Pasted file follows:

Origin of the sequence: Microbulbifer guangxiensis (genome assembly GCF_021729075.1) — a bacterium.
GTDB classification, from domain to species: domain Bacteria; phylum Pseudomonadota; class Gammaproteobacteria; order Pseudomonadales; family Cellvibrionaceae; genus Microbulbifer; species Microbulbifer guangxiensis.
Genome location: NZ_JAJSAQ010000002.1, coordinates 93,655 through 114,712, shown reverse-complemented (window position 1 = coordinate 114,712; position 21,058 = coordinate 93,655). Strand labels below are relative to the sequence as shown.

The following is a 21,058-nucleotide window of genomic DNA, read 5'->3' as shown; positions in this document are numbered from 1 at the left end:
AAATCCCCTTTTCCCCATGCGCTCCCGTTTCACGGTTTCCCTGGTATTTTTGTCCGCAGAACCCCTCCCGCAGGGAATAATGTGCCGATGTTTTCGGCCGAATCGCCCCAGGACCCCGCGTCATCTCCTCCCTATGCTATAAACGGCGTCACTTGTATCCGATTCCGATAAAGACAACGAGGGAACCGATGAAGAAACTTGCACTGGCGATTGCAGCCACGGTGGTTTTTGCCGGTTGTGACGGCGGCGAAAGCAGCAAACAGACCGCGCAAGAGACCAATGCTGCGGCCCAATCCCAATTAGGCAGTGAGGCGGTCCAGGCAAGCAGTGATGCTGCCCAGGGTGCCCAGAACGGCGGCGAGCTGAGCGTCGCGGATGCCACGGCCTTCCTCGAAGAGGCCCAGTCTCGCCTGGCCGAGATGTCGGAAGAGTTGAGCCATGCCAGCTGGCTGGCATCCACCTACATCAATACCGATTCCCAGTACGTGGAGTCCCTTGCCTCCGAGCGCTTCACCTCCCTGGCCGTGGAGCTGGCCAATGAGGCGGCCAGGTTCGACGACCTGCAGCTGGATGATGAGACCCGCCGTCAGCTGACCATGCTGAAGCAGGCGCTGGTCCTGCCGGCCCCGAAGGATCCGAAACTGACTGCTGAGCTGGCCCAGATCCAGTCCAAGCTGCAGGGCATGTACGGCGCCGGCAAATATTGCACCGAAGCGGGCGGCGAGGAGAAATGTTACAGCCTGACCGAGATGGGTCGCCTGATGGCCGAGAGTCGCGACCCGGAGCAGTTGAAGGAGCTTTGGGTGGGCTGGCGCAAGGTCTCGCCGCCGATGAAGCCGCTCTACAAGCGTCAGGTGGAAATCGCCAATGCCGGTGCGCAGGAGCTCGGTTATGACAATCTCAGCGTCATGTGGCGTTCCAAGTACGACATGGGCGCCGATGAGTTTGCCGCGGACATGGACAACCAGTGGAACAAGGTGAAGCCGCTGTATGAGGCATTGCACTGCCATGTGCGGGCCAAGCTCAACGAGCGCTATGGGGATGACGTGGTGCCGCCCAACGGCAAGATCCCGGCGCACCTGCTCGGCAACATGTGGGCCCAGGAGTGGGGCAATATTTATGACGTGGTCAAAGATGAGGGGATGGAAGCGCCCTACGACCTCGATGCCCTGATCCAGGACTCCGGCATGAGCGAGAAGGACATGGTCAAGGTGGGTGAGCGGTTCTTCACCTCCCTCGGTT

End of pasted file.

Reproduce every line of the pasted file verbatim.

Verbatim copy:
Origin of the sequence: Microbulbifer guangxiensis (genome assembly GCF_021729075.1) — a bacterium.
GTDB classification, from domain to species: domain Bacteria; phylum Pseudomonadota; class Gammaproteobacteria; order Pseudomonadales; family Cellvibrionaceae; genus Microbulbifer; species Microbulbifer guangxiensis.
Genome location: NZ_JAJSAQ010000002.1, coordinates 93,655 through 114,712, shown reverse-complemented (window position 1 = coordinate 114,712; position 21,058 = coordinate 93,655). Strand labels below are relative to the sequence as shown.

The following is a 21,058-nucleotide window of genomic DNA, read 5'->3' as shown; positions in this document are numbered from 1 at the left end:
AAATCCCCTTTTCCCCATGCGCTCCCGTTTCACGGTTTCCCTGGTATTTTTGTCCGCAGAACCCCTCCCGCAGGGAATAATGTGCCGATGTTTTCGGCCGAATCGCCCCAGGACCCCGCGTCATCTCCTCCCTATGCTATAAACGGCGTCACTTGTATCCGATTCCGATAAAGACAACGAGGGAACCGATGAAGAAACTTGCACTGGCGATTGCAGCCACGGTGGTTTTTGCCGGTTGTGACGGCGGCGAAAGCAGCAAACAGACCGCGCAAGAGACCAATGCTGCGGCCCAATCCCAATTAGGCAGTGAGGCGGTCCAGGCAAGCAGTGATGCTGCCCAGGGTGCCCAGAACGGCGGCGAGCTGAGCGTCGCGGATGCCACGGCCTTCCTCGAAGAGGCCCAGTCTCGCCTGGCCGAGATGTCGGAAGAGTTGAGCCATGCCAGCTGGCTGGCATCCACCTACATCAATACCGATTCCCAGTACGTGGAGTCCCTTGCCTCCGAGCGCTTCACCTCCCTGGCCGTGGAGCTGGCCAATGAGGCGGCCAGGTTCGACGACCTGCAGCTGGATGATGAGACCCGCCGTCAGCTGACCATGCTGAAGCAGGCGCTGGTCCTGCCGGCCCCGAAGGATCCGAAACTGACTGCTGAGCTGGCCCAGATCCAGTCCAAGCTGCAGGGCATGTACGGCGCCGGCAAATATTGCACCGAAGCGGGCGGCGAGGAGAAATGTTACAGCCTGACCGAGATGGGTCGCCTGATGGCCGAGAGTCGCGACCCGGAGCAGTTGAAGGAGCTTTGGGTGGGCTGGCGCAAGGTCTCGCCGCCGATGAAGCCGCTCTACAAGCGTCAGGTGGAAATCGCCAATGCCGGTGCGCAGGAGCTCGGTTATGACAATCTCAGCGTCATGTGGCGTTCCAAGTACGACATGGGCGCCGATGAGTTTGCCGCGGACATGGACAACCAGTGGAACAAGGTGAAGCCGCTGTATGAGGCATTGCACTGCCATGTGCGGGCCAAGCTCAACGAGCGCTATGGGGATGACGTGGTGCCGCCCAACGGCAAGATCCCGGCGCACCTGCTCGGCAACATGTGGGCCCAGGAGTGGGGCAATATTTATGACGTGGTCAAAGATGAGGGGATGGAAGCGCCCTACGACCTCGATGCCCTGATCCAGGACTCCGGCATGAGCGAGAAGGACATGGTCAAGGTGGGTGAGCGGTTCTTCACCTCCCTCGGTT